Figure 2: Bandwidth curve
18.104.22.168.2 – Emission identification – no requirement to determine if an emission is narrowband or broadband – just use the specified bandwidth and record measurements.
22.214.171.124.3 – Frequency scanning – the bandwidth table in the standard includes a minimum dwell time (tie per bandwidth for FFT receivers) – note that the tie should be increased based on the EUT cycle time – the time required by the test article to complete an operation that could produce emissions.
126.96.36.199.4 – Emission data presentation – amplitude versus frequency plots are to be used to present the emission measurements with correction factors applied. Resolution for frequency is 1% (or 2 * BW) and amplitude is 1 dB so the data collection needs to allow replots once the data is available to determine the plot settings appropriate for each emissions test.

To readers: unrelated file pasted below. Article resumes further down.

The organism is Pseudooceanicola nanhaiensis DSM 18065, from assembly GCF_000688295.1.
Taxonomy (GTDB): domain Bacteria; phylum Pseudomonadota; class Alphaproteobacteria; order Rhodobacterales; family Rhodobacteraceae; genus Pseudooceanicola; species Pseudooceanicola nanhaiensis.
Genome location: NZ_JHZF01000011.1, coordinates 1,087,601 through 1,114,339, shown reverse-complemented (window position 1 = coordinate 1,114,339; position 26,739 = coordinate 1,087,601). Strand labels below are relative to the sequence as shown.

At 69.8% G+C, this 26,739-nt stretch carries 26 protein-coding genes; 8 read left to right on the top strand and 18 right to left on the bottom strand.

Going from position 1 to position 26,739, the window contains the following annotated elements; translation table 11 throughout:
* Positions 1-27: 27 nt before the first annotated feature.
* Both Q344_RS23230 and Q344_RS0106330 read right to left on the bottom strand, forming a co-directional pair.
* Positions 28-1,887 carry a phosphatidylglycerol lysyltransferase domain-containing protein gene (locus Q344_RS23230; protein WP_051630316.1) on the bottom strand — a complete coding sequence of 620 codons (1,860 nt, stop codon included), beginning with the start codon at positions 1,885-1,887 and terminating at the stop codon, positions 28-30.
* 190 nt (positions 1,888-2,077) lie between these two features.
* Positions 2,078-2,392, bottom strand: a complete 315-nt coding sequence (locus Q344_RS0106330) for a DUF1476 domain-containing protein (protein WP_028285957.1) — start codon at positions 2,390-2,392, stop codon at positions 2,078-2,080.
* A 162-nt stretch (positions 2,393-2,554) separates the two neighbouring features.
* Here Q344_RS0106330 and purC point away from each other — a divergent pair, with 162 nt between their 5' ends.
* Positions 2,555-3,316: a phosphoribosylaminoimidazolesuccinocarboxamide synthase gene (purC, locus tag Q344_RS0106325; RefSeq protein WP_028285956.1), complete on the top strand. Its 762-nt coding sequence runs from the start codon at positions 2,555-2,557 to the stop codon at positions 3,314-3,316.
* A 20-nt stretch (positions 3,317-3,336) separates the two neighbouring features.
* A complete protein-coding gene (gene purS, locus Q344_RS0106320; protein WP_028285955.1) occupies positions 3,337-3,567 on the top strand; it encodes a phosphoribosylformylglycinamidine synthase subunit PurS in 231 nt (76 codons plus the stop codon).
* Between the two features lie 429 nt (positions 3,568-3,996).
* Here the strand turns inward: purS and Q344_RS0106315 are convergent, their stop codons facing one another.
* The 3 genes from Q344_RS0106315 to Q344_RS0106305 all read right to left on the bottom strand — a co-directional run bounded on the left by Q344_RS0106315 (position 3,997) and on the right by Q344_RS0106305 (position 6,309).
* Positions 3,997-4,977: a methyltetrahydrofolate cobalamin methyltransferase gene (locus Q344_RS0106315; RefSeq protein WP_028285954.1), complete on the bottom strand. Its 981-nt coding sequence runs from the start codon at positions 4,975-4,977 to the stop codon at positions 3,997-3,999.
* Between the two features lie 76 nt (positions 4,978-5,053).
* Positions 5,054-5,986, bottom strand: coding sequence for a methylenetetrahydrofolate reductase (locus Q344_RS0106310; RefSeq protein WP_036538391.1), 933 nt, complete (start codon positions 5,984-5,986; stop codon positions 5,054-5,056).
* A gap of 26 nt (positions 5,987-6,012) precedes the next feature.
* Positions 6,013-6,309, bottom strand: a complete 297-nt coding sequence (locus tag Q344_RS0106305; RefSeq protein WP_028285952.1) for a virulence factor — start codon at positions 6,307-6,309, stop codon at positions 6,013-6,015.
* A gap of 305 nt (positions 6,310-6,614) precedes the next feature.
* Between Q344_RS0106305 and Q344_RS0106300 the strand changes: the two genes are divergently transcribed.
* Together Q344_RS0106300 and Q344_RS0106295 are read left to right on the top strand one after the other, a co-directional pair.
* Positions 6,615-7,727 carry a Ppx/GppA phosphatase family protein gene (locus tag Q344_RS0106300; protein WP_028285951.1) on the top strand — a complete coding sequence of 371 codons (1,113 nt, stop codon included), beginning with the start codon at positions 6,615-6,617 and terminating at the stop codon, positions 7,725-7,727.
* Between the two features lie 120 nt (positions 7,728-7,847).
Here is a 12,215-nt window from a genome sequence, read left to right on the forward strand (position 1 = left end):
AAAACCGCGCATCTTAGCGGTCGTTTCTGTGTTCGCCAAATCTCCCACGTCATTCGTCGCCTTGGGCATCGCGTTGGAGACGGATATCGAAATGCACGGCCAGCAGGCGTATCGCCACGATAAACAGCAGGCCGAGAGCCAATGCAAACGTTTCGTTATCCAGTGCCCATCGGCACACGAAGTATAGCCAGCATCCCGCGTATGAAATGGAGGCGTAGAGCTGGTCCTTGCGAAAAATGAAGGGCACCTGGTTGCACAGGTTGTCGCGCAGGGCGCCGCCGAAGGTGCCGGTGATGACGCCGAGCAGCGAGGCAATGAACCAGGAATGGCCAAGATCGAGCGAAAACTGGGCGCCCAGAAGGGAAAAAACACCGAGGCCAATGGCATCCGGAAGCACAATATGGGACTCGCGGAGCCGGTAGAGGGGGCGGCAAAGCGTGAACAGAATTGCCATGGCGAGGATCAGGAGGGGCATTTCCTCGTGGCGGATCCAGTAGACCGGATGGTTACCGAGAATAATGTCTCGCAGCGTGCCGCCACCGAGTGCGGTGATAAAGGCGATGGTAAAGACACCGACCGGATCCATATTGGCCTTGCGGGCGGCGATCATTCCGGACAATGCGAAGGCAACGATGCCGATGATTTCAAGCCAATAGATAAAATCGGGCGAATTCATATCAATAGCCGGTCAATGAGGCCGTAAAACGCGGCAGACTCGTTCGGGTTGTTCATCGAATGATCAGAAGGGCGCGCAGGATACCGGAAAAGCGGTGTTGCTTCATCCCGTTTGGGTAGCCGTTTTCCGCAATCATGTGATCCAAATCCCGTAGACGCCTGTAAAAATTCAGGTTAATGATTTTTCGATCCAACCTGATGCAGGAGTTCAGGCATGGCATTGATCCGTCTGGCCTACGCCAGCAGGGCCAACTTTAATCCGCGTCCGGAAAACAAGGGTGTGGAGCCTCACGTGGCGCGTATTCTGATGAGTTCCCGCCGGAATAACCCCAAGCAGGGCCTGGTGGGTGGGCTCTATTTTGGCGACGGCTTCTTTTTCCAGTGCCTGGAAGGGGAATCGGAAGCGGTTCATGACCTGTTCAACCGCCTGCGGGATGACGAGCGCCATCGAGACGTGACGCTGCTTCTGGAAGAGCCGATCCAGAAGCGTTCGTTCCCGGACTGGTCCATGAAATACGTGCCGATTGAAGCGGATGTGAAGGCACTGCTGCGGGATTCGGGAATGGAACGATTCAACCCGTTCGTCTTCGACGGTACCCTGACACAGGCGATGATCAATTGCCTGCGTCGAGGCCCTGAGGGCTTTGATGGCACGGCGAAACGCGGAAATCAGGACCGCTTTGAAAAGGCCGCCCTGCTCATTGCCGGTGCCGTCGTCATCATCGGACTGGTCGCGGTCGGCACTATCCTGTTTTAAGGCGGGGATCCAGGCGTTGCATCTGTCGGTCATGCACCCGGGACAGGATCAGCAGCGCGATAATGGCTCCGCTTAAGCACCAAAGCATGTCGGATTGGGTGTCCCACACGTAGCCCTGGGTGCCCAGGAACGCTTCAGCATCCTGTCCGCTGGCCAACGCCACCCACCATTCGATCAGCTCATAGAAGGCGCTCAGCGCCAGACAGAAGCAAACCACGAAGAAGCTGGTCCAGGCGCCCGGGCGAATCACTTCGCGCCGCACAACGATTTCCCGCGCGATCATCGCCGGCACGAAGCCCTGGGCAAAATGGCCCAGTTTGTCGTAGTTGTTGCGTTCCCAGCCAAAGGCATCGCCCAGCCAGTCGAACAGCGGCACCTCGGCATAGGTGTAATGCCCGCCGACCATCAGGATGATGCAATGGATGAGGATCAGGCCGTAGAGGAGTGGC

188.8.131.52 – Susceptibility testing
184.108.40.206.1 – Frequency scanning – frequency step sizes are specified with a minimum dwell tie of 3-seconds at each frequency step – the dwell time is increased if the EUT cycle time is longer.
220.127.116.11.2 – Modulation of susceptibility signals – CS114 and RS103 tests require modulation with a 1 kHz square wave using pulse modulation. Other susceptibility tests use an unmodulated signal unless the specific test requires modulation to assess EUT performance during test. If amplitude modulation (AM) is used instead of pulse modulation the amplitude of the interfering signal is doubled and can cause amplifiers to be saturated or an over-test by 6 dB. If AM is used, compensation for the over-test and related issues is necessary.